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  • Writer's picturePatrick Dawkins

Managing the AFB Risk in Second-hand Gear

As New Zealand’s registered beehives reduce from a peak of nearly one million to closer to half of that number, a lot of the beekeeping equipment which remains in the sheds changes hands. With this in mind, we check in with the American Foulbrood (AFB) Management Agency to determine the level of risk associated with trading in second-hand beekeeping equipment that might hold AFB spores, and what can be done to mitigate the spread.

Dwayne Hill, AP1 for the AFB Management Agency stresses the importance of doing your due diligence before buying second hand beekeeping equipment.

There is always a risk associated with trading in second had beekeeping equipment and beekeepers should do their due diligence before taking ownerships, that’s the message from the Agency’s national operations managers Dwayne Hill and Marco Gonzalez.

There has always been a “steady flow” of beehives and associated equipment being traded, but in recent years – with beekeeping proving far less economical for many – that flow has become a flood.

“Concern does go up as more gear floods the market. Not all of that gear is owned by beekeepers that have a great AFB history, or we know anything about,” Hill says.

“Experienced beekeepers buying such equipment can manage that risk, but the worry is with new beekeepers, do they actually know what they are buying?”

Whether beekeepers taking on used equipment are experienced, new to the industry, have one hive or 10,000, there are some best practices which should be undertaken.

Treat all used equipment as having AFB

Just because a beekeeper says they have a clean AFB history, or that the hives or equipment they are trading are ‘AFB Free’, doesn’t make it fact. It is illegal to sell equipment known to be contaminated, and often trading platforms – such as Facebook groups – require sellers to declare its status. Whether sellers genuinely believe their declaration no doubt differs case-by-case, but, either way, the Agency advises a “buyer beware” mentality.

Any beekeepers who buy or inherit used equipment and spread it through their operation indiscriminately are playing with fire – potentially literally.

“When you buy second hand gear you must assume it is contaminated and use quarantine measures, such as only introducing it to a few selected apiaries and tracking their performance,” Gonzalez says, having seen the alternative go badly wrong.

“I know a beekeeper who got AFB through 30 percent of his operation just by putting second-hand supers right through his apiaries. If he used a couple of apiaries only then his problems would have been a lot less.”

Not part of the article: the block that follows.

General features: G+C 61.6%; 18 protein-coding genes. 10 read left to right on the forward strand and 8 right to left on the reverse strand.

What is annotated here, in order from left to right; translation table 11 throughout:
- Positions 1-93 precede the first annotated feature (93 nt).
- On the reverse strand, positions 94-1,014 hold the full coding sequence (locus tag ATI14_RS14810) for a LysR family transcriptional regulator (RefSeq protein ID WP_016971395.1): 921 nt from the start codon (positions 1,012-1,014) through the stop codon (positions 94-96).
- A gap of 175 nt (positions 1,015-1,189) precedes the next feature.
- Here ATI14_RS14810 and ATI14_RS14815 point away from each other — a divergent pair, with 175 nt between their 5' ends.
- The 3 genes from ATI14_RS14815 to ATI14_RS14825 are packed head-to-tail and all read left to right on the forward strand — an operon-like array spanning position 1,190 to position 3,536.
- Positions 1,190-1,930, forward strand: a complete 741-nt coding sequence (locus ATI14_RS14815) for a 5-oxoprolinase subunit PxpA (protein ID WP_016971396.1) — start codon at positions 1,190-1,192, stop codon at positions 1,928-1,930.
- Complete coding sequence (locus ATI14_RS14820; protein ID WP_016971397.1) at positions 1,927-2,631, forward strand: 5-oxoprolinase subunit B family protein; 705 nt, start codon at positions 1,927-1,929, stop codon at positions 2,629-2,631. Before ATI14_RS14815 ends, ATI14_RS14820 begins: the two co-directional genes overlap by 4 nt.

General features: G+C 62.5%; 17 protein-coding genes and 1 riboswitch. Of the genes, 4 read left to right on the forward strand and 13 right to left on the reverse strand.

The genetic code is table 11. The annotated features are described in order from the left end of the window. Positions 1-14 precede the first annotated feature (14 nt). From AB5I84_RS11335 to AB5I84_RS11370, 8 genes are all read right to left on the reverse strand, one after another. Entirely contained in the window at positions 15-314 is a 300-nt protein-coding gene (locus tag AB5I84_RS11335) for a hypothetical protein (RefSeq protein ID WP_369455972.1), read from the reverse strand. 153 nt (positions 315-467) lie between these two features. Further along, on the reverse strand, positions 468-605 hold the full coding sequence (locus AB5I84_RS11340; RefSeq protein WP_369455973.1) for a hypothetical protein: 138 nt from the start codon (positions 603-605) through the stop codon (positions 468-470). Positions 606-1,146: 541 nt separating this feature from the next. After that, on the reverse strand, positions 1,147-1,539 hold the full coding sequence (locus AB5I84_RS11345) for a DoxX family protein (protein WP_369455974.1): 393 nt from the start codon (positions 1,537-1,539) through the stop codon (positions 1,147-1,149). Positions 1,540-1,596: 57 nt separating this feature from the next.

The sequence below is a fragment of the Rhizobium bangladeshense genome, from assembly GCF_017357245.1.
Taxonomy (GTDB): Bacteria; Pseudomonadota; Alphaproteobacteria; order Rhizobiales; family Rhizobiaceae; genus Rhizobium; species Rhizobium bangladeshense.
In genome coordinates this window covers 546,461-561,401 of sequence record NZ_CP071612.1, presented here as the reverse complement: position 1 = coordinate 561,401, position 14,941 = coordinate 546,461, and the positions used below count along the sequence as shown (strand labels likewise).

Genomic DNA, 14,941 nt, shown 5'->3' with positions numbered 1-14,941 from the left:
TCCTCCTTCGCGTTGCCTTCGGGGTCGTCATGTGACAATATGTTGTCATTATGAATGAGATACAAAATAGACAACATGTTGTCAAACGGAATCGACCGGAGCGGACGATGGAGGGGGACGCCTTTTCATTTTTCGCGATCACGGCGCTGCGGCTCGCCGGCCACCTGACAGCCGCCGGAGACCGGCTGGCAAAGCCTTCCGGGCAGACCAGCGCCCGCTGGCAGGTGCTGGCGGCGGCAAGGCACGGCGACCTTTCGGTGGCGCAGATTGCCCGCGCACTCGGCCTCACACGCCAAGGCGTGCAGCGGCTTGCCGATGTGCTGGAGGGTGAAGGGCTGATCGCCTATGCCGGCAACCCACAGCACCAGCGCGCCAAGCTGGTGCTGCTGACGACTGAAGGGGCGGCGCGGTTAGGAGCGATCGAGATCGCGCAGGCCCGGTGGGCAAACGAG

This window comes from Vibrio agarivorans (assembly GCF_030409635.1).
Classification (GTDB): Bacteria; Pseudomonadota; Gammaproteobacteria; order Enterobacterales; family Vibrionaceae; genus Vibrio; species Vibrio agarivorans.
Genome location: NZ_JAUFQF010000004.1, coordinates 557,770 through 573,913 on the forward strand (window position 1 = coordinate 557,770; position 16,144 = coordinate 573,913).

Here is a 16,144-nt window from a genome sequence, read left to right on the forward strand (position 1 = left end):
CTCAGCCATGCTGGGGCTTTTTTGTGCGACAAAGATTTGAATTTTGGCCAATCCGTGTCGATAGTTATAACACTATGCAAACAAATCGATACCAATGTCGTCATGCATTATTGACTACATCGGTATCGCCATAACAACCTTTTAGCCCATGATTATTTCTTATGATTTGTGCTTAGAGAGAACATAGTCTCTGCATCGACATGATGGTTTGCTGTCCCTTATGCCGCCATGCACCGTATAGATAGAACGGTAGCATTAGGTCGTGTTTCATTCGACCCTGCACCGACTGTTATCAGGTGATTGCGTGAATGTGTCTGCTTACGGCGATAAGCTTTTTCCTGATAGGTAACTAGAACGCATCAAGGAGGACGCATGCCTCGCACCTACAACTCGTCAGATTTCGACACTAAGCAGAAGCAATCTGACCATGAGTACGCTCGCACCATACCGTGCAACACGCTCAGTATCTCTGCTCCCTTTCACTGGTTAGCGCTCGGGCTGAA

Do your due diligence

Buying beekeeping equipment should be treated like buying a second-hand car Hill says, “do your due diligence”. A big part of that diligence is physically inspecting the equipment prior to taking ownership.

“Don’t just buy off Facebook because it says it is AFB free. Go and have a look. Take somebody with you who has more experience. A DECA holder, if you are not one,” Hill says, while also advising new beekeepers to stay away from second-hand equipment altogether.

A useful tool as part of the due diligence process is the Foster swab testing as offered by dnature Diagnostics and Research.

“It can take a minute to swab and very little cost to get that tested. If you are buying thousands of dollars’ worth of gear, that swab testing money will be best spent finding out whether there are AFB spores present. If you find AFB at that point you can tell the Agency and take the risk away from everyone else,” Hill says.

Recommendations of what to swab, and how many swabs to use, differs depending on the type and amount of equipment being assessed and so dnature technical manager John Mackay advises those looking to take on second-hand equipment to make contact with them to come up with a plan.

“We are well aware that there are cost pressures in beekeeping at the moment, but we can run composite Foster tests which make diagnosing large amounts of equipment more cost effective. We just need to plan it out with the beekeeper,” Mackay says.

Hill says he has been dealing with a case where AFB has been detected in hives that were recently purchased and now the thousands of boxes that came with them are also being destroyed.